HUNTSVILLE, Ala. – U.S. Sen. Doug Jones is among Senate Democrats calling for an overhaul of U.S. voting laws and campaign finance laws.
A similar, expansive bill was passed by the U.S. House, along party lines, earlier this year.
The measure includes same-day voter registration, new paper ballot standards for states, money for election systems and would target voter suppression tactics.
Jones said he’s surprised the push for voting rights has become a partisan issue.
“In the last few years we’ve seen a whole segment of our population that have had their voting rights restricted,” Jones said. “It’s harder to get to the polls, it’s harder to vote, it’s harder to register.”
Adrian Muller, president of the Alabama Nonviolent Offenders Organization, has helped lead the call in Alabama to allow people who’ve committed a criminal offense to have their voting rights restored. Muller said those citizens should have their rights restored to enable them to fully participate in society and help elect who represents them.
The Senate bill would grant the right to vote to people once they leave prison and are participating in a probation program.
“You are an American citizen and a person who has committed an offense against the citizens of our country,” Muller said. “And society says you’ve paid your debt to society.”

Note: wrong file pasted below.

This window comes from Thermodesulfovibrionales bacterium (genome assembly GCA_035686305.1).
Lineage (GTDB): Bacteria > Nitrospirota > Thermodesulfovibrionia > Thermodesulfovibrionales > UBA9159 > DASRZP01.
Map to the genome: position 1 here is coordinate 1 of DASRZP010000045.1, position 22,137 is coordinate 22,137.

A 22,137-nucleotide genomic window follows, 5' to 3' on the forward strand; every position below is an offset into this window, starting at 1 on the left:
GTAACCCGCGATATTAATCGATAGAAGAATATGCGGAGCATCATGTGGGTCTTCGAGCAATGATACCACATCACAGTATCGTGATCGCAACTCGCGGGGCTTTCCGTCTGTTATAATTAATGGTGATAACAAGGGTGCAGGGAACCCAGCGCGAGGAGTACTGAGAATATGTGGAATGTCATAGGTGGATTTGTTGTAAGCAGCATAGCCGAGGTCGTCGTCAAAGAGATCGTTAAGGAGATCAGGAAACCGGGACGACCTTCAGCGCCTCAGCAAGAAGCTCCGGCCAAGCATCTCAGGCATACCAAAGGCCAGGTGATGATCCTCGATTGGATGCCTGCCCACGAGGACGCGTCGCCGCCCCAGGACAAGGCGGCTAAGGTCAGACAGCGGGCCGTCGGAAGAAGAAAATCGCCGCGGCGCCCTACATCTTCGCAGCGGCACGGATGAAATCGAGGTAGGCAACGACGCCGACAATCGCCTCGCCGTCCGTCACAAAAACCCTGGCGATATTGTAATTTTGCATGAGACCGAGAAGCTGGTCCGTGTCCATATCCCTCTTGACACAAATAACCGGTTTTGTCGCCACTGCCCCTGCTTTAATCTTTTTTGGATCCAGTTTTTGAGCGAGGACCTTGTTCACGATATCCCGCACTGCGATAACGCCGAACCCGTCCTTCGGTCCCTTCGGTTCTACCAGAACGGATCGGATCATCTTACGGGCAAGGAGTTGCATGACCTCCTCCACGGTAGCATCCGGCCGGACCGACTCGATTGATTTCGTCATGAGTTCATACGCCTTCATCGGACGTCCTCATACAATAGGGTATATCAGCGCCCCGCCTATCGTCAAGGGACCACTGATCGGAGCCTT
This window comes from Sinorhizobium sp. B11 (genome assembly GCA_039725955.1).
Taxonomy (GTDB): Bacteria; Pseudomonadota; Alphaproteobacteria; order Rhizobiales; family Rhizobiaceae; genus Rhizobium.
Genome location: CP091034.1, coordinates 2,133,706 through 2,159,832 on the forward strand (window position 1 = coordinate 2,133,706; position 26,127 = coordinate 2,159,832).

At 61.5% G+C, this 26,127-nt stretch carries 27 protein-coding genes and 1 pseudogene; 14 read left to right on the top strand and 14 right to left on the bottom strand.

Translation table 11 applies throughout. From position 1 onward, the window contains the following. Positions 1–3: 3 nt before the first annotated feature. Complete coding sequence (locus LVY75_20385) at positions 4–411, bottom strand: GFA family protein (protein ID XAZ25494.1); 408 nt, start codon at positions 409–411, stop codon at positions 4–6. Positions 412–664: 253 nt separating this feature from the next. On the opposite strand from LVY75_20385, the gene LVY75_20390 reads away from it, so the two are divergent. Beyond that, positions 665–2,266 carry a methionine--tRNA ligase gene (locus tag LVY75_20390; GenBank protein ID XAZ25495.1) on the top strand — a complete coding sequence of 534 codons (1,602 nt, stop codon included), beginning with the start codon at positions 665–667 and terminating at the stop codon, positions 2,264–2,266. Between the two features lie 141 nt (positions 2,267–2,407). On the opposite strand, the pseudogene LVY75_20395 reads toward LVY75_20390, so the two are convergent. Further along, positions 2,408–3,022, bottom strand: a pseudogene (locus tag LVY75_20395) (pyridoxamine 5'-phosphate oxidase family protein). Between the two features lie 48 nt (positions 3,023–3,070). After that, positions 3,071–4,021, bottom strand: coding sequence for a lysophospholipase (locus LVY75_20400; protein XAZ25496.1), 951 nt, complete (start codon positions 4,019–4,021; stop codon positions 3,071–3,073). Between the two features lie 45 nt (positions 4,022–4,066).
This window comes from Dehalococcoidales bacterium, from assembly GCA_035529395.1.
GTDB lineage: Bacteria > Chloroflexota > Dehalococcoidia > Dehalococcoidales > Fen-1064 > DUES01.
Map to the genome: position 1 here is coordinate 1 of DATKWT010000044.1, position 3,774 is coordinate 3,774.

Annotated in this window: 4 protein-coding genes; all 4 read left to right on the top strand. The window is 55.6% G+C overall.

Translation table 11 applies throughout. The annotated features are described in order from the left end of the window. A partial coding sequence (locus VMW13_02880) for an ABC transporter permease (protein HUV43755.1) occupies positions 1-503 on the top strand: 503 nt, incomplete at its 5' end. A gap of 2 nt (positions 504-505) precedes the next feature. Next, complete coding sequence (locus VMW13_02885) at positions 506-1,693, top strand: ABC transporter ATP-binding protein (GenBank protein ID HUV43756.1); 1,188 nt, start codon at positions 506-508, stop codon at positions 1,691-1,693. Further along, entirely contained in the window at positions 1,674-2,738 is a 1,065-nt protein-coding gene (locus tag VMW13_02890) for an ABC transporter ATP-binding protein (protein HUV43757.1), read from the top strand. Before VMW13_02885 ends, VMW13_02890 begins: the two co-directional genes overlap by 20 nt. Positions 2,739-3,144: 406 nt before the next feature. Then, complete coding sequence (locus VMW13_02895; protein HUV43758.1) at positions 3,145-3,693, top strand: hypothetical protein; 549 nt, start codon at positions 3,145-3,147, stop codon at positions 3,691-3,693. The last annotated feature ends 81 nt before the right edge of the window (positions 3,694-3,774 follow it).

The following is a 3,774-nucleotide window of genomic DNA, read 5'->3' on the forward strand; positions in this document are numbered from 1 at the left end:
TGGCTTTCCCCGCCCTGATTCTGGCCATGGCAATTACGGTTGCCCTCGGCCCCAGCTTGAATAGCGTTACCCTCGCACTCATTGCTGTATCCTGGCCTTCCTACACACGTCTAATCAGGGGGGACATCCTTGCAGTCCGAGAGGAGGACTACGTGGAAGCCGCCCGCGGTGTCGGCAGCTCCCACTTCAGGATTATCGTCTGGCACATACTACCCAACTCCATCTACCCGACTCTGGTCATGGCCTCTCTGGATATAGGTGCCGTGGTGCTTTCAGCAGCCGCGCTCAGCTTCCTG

But Alabama Secretary of State John Merrill says he has concerns about the bill.
“I have encouraged Senator Jones, other members of Alabama’s Congressional Delegation, and the House Committee on Homeland Security, to work with state and local election leaders to develop the best approach to address these issues,” Merrill said.
WHNT News 19 asked Merrill’s office for particular areas of concern about the bill, but we’ve not yet received a reply. His statement continued: “I find it disappointing and very frustrating to know that the legislation this Congress is proposing appears to have disregarded this advice and counsel. Further, H.R. 1 appears to have been written completely without input from the state and local elected officials and staff that administer these election processes each and every day.”
Jones said more needs to be done to protect the vote and it’s not a partisan issue.
“Voting is not just a right and a privilege, it is one of those things that everybody has a duty to do,” he said. “And if they’ve got a duty we need to make that easier for people to exercise that duty.”
Senate Majority Leader Mitch McConnell has said the bill, which is cosponsored by every Senate Democrat, is a power grab. Jones said he doesn’t expect McConnell to bring the bill to the Senate floor.